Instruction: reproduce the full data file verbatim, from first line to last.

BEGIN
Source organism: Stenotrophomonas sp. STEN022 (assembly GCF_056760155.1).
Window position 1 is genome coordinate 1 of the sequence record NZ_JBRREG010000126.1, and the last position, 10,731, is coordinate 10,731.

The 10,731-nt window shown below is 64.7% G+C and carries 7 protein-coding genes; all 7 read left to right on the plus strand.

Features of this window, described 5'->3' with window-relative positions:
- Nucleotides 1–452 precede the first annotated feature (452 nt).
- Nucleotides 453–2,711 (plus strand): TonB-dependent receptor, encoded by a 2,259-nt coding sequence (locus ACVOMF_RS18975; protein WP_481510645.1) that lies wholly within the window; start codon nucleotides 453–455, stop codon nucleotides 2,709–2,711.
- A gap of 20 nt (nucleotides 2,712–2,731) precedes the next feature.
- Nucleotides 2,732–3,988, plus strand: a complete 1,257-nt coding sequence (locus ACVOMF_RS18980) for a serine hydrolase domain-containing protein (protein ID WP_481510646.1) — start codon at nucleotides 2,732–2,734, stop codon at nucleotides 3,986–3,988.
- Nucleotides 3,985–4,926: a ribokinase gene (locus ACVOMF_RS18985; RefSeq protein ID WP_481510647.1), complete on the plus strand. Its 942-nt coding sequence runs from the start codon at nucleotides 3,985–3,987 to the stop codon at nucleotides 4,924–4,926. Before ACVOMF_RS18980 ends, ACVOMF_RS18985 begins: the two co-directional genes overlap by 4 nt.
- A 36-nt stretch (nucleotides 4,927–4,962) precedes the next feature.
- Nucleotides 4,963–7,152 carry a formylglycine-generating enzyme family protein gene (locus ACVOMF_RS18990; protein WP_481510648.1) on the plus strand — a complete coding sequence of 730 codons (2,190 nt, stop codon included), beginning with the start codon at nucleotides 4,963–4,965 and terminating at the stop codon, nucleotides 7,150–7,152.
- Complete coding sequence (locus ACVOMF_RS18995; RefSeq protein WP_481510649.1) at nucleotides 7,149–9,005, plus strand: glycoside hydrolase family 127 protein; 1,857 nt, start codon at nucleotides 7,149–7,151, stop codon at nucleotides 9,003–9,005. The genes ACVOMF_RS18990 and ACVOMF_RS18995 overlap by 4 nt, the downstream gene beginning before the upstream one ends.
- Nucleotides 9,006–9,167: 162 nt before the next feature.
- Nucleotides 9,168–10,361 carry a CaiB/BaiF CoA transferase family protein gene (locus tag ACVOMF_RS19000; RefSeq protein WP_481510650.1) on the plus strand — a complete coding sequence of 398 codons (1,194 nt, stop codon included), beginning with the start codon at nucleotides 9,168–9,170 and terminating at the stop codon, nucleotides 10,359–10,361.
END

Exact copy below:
Source organism: Stenotrophomonas sp. STEN022 (assembly GCF_056760155.1).
Window position 1 is genome coordinate 1 of the sequence record NZ_JBRREG010000126.1, and the last position, 10,731, is coordinate 10,731.

The 10,731-nt window shown below is 64.7% G+C and carries 7 protein-coding genes; all 7 read left to right on the plus strand.

Features of this window, described 5'->3' with window-relative positions:
- Nucleotides 1–452 precede the first annotated feature (452 nt).
- Nucleotides 453–2,711 (plus strand): TonB-dependent receptor, encoded by a 2,259-nt coding sequence (locus ACVOMF_RS18975; protein WP_481510645.1) that lies wholly within the window; start codon nucleotides 453–455, stop codon nucleotides 2,709–2,711.
- A gap of 20 nt (nucleotides 2,712–2,731) precedes the next feature.
- Nucleotides 2,732–3,988, plus strand: a complete 1,257-nt coding sequence (locus ACVOMF_RS18980) for a serine hydrolase domain-containing protein (protein ID WP_481510646.1) — start codon at nucleotides 2,732–2,734, stop codon at nucleotides 3,986–3,988.
- Nucleotides 3,985–4,926: a ribokinase gene (locus ACVOMF_RS18985; RefSeq protein ID WP_481510647.1), complete on the plus strand. Its 942-nt coding sequence runs from the start codon at nucleotides 3,985–3,987 to the stop codon at nucleotides 4,924–4,926. Before ACVOMF_RS18980 ends, ACVOMF_RS18985 begins: the two co-directional genes overlap by 4 nt.
- A 36-nt stretch (nucleotides 4,927–4,962) precedes the next feature.
- Nucleotides 4,963–7,152 carry a formylglycine-generating enzyme family protein gene (locus ACVOMF_RS18990; protein WP_481510648.1) on the plus strand — a complete coding sequence of 730 codons (2,190 nt, stop codon included), beginning with the start codon at nucleotides 4,963–4,965 and terminating at the stop codon, nucleotides 7,150–7,152.
- Complete coding sequence (locus ACVOMF_RS18995; RefSeq protein WP_481510649.1) at nucleotides 7,149–9,005, plus strand: glycoside hydrolase family 127 protein; 1,857 nt, start codon at nucleotides 7,149–7,151, stop codon at nucleotides 9,003–9,005. The genes ACVOMF_RS18990 and ACVOMF_RS18995 overlap by 4 nt, the downstream gene beginning before the upstream one ends.
- Nucleotides 9,006–9,167: 162 nt before the next feature.
- Nucleotides 9,168–10,361 carry a CaiB/BaiF CoA transferase family protein gene (locus tag ACVOMF_RS19000; RefSeq protein WP_481510650.1) on the plus strand — a complete coding sequence of 398 codons (1,194 nt, stop codon included), beginning with the start codon at nucleotides 9,168–9,170 and terminating at the stop codon, nucleotides 10,359–10,361.